Fat for Fuel

I listened to several speakers today during the online Future of Nutrition Conference hosted by Marc David of the Institute for the Psychology of Eating one of which is one of which is one of my favorite wellness leaders — Dr. John Douillard.

John is an Ayurvedic practitioner and founder of the LifeSpa in Boulder, Colorado. I am reading his book right now, The 3-Season Diet, so I was excited to get to hear him relay some of this info in his talk today. He spoke about the importance of having a body that uses fat for fuel and how much of this comes from a proper functioning digestive system.

The gallbladder plays a primary role in the digestion of fats in the body. It holds bile produced in the liver until it is needed for digesting fatty foods. (Check out a previous post I did on the importance of bile).

The gallbladder (and liver) can get clogged with stones, which slows down the digestive process. There are many causative factors behind the formation of these stones, a couple of which relate to the time that we eat our meals.

The Most Important Meal of the Day

Growing up, I recall the statement, “Breakfast is the most important meal of the day”. Fast forward to my studies in Ayurveda and I’ve learned that according to the body’s natural processes, this is not the case.

The body’s digestive capacity is much lower in the morning and evening time (especially past 6 PM), suggesting that these meals should be lighter.

The production of bile and intestinal digestive juices peaks during midday, suggesting that the biggest meal of the day should be eaten at this time. If the bile produced during this time is not used up with a large enough meal then the left over bile forms gallstones.

Thus — lunch should be the largest meal of the day. This important meal deserves our time and attention 🙂

According to John Douillard, “If the body is not satisfied at lunch, it will strain through the afternoon and crave an emotional meal or drink at night.”

After spending years in a corporate environment, I cut my lunches short so I could leave earlier. This meant I was limited to a microwave and a half hour. Often times I’d just eat something small. If I did eat something substantial my eating time was rushed so I could complete errands or some other project during this time.

I know that when I have a light lunch or it just includes a bunch of carbs that around 2:00-3:00 PM I’m craving sugar and if not satisfied this craving extends into the night. Have you noticed this?

Three Meals a Day is the Way…

Another eating pattern that can cause digestive issues and the formation of gallstones in the liver and gallbladder is eating between meals. According to Ayurveda eating before the previous meal has been digested is one of the major causes of illness.

In his book John writes, “The human digestive system is designed to eat a large meal and fully digest it before taking in substantially more. A large meal can take from one to three hours in the upper digestive tract. By eating small amounts throughout the day, we never give the digestive tract a rest — it is constantly engaged and this is unnatural for the body, which depends on cycles of rest and activity.”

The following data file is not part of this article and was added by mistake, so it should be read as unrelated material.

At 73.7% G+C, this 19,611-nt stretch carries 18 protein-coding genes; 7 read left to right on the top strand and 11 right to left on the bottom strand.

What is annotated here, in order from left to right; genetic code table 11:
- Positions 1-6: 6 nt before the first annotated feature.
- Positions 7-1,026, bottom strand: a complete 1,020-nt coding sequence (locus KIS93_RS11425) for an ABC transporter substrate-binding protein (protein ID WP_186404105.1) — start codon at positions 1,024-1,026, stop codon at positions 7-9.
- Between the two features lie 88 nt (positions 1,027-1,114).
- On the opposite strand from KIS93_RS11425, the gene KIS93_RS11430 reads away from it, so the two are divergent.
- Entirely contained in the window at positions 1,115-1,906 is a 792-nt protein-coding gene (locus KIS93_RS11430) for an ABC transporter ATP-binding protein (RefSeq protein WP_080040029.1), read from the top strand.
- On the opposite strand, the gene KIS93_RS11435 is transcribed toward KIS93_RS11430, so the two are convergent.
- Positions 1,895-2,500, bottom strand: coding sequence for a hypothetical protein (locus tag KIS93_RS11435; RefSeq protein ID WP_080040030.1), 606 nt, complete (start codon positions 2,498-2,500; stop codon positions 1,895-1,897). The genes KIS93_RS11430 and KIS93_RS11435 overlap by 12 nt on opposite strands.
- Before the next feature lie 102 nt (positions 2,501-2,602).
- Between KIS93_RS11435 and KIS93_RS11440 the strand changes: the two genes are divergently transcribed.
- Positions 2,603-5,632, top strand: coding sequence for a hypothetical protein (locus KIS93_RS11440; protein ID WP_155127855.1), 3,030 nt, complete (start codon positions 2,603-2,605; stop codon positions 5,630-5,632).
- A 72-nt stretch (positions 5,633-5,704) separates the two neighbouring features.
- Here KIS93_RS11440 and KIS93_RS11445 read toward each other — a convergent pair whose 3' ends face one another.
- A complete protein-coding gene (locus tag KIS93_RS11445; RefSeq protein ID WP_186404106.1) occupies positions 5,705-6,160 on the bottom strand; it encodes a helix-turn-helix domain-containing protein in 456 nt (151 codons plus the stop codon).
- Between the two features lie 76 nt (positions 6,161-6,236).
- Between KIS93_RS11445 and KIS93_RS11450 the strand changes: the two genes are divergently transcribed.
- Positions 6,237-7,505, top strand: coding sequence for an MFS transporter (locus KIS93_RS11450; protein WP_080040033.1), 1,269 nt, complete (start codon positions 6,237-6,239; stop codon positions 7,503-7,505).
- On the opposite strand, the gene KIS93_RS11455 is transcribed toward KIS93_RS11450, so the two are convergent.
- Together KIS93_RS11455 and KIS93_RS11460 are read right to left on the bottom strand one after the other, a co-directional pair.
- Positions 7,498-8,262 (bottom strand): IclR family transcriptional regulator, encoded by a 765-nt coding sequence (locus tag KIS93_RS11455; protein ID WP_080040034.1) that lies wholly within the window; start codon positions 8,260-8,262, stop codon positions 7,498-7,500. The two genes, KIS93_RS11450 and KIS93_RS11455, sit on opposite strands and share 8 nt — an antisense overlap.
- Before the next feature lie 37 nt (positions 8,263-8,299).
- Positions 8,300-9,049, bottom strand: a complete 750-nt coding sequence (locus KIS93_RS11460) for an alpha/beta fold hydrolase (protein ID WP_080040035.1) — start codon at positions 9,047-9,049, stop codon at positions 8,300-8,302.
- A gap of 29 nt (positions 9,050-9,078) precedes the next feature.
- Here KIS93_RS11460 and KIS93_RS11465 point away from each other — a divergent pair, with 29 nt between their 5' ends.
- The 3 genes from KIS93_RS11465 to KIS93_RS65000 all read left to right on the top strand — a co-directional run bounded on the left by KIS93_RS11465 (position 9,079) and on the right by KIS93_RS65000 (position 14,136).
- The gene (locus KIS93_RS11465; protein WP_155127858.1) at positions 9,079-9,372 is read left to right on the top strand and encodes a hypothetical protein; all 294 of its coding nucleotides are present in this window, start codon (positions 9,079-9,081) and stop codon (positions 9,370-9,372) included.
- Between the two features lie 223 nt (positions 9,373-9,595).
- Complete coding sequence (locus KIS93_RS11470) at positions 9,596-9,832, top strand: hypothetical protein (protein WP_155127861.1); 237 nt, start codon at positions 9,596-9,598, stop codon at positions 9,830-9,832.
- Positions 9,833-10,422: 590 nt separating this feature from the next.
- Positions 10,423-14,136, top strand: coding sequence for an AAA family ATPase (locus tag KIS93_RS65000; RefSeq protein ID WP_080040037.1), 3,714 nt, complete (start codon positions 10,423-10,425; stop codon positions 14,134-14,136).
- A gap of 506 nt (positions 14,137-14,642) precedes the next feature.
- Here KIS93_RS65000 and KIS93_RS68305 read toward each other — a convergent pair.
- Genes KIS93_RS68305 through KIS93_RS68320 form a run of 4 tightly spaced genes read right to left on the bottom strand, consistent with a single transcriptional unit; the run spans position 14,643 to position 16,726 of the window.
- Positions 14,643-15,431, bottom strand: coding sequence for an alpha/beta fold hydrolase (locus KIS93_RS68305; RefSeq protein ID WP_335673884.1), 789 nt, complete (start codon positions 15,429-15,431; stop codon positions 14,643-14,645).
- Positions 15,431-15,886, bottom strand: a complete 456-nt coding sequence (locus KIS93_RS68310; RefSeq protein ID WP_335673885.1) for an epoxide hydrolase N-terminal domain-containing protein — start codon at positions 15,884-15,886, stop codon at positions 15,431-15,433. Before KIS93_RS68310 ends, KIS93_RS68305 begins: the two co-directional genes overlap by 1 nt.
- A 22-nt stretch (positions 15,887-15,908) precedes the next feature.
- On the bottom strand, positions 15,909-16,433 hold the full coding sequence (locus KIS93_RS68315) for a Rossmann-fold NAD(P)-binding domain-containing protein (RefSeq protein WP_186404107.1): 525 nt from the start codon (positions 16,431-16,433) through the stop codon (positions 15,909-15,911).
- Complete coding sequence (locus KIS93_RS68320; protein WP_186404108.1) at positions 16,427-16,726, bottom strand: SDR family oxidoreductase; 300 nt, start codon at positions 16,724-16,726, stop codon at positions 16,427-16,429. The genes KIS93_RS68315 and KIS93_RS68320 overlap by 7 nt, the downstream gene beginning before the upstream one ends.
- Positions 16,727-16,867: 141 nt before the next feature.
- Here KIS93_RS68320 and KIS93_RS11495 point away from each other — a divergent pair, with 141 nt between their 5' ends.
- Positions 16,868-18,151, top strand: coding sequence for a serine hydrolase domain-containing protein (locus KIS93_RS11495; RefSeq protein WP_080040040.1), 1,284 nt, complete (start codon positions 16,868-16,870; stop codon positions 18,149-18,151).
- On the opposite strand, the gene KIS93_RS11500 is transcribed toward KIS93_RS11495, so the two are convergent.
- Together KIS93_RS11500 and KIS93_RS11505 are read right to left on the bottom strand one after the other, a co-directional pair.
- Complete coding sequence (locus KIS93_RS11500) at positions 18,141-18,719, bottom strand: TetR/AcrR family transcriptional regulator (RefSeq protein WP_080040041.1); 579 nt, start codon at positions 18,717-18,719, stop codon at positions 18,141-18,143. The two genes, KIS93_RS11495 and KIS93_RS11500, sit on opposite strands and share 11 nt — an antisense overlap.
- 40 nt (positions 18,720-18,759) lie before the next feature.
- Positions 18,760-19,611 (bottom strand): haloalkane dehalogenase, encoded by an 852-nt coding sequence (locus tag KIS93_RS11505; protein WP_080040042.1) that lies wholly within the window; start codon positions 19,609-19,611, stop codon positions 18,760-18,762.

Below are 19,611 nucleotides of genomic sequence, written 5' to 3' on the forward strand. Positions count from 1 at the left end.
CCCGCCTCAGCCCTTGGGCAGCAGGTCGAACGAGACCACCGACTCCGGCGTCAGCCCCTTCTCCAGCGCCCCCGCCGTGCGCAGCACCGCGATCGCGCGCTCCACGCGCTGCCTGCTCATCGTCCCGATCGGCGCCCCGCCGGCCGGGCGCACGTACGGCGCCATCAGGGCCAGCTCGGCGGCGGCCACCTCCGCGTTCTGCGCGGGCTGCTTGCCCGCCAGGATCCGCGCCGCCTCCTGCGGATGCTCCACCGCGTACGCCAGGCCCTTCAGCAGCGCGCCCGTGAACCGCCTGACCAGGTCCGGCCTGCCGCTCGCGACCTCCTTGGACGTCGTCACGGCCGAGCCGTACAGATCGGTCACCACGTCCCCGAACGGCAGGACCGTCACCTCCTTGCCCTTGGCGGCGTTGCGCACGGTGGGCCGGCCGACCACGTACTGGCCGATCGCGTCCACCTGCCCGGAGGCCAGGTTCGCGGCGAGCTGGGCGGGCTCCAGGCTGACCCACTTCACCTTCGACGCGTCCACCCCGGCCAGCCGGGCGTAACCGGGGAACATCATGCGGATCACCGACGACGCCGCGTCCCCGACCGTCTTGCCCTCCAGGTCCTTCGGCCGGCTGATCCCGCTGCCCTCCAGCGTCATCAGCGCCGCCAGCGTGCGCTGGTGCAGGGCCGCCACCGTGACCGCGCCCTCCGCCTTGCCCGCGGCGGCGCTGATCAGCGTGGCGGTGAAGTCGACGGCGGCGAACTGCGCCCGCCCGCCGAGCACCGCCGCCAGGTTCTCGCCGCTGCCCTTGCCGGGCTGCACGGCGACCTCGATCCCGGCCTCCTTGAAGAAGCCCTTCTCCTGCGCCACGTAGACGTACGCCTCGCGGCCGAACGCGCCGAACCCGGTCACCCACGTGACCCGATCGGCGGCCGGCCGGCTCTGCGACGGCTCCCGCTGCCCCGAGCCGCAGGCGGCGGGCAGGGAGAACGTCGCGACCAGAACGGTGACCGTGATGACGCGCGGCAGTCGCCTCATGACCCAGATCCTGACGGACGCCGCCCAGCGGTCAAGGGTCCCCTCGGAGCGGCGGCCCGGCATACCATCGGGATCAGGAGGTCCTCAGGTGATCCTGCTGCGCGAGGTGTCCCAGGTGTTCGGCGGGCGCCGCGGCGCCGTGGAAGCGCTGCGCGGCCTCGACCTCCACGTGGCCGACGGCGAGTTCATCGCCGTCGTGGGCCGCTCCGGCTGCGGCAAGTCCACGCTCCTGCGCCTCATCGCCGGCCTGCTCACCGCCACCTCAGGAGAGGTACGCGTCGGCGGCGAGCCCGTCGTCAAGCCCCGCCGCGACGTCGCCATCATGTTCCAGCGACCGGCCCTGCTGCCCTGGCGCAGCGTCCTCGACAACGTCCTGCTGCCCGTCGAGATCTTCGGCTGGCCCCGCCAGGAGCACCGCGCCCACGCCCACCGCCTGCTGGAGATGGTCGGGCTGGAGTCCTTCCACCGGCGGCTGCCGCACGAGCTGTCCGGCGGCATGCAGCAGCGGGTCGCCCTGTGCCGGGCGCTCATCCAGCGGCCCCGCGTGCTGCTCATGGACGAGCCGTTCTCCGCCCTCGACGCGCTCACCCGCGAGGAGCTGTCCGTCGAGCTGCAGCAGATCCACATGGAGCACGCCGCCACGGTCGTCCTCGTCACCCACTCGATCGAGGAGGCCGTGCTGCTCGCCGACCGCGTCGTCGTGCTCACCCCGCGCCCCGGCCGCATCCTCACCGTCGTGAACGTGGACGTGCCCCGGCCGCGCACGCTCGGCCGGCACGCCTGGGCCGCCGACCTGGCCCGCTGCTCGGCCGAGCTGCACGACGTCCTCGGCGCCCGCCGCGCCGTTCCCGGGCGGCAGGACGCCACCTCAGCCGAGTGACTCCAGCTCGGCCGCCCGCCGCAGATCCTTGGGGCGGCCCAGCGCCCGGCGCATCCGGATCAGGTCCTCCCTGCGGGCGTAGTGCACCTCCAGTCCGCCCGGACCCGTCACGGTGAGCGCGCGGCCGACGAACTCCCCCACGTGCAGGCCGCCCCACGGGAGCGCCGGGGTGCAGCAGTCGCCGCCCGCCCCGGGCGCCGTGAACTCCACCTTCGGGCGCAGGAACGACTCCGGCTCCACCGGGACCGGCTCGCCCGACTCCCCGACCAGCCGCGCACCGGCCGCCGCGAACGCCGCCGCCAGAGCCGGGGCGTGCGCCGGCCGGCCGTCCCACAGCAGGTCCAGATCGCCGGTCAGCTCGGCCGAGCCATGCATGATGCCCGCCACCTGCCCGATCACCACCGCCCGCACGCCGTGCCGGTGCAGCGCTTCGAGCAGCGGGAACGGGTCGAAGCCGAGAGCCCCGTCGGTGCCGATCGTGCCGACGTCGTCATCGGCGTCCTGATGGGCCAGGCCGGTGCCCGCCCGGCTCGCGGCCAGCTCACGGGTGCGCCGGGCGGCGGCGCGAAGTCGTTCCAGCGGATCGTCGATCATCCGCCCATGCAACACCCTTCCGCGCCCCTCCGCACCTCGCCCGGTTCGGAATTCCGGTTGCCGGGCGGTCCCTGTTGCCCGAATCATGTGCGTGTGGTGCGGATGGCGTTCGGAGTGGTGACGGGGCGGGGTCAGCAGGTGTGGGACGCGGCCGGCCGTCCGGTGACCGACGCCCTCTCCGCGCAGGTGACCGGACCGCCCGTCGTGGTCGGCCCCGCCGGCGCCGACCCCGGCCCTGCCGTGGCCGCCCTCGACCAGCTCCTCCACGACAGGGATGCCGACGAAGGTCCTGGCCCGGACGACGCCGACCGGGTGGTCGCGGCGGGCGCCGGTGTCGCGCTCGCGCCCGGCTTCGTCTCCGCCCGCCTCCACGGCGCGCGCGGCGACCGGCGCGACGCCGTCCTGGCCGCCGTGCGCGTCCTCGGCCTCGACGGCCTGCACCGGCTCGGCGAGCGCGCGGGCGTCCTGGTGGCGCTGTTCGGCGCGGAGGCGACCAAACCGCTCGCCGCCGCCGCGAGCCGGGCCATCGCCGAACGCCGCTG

The interruption of snacks between meals forces the stomach to leave the previously eaten meal half digested so that it can attend to the newly ingested food instead. This half digested food clogs up the colon, ferments and putrefies, causing toxins in the digestive tract leading to further distress.

Undigested foods eventually clog up the lymph nodes and toxins no longer have an exit from the body.

If the body is used to the practice of snacking between meals then it becomes conditioned and starts to expect these small feedings every couple of hours. If the body misses one of these mini meals then blood sugar and energy levels drop and trigger a craving for “emergency fuel” in the way of carbs or sugars.

This causes an insulin response resulting in peaks and valleys in blood sugar and a message to the body to save and store fat.

Eating three solid meals a day helps create a steady energy flow and encourages the body to burn fat for fuel instead of glucose.

On the Positive Side?

I’ve been trying to implement these practices in hopes of developing a healthy rhythm in my day to help the ebb and flow of my energy levels and any digestive distress.

I have put greater attention on my lunches and now that I’m working from home I take an hour. I make sure this is the biggest meal of my day and include protein. I start the day lighter with a smoothie or the like and end the day with a lighter meal in the way of soup and salad.

I do feel that by eating a bigger meal at midday that I feel better. I have definitely been conditioned to snack in between meals so I admit that not snacking is hard sometimes!

After reviewing the reasoning behind these practices — the body’s natural rhythm and digestive stimulation, I am putting these practices back on my radar – setting an intention to be disciplined for a good thirty days to see if it makes a difference in my energy levels and digestion 🙂

According to John Douillard, changing these patterns of eating made a big difference in his health and the health of many of his patients. So it’s worth a shot….

What about you? Have you tried just eating three meals a day? Made lunch your biggest meal of the day? What impacts has this had on you? I’d love to hear from you….

Much love,


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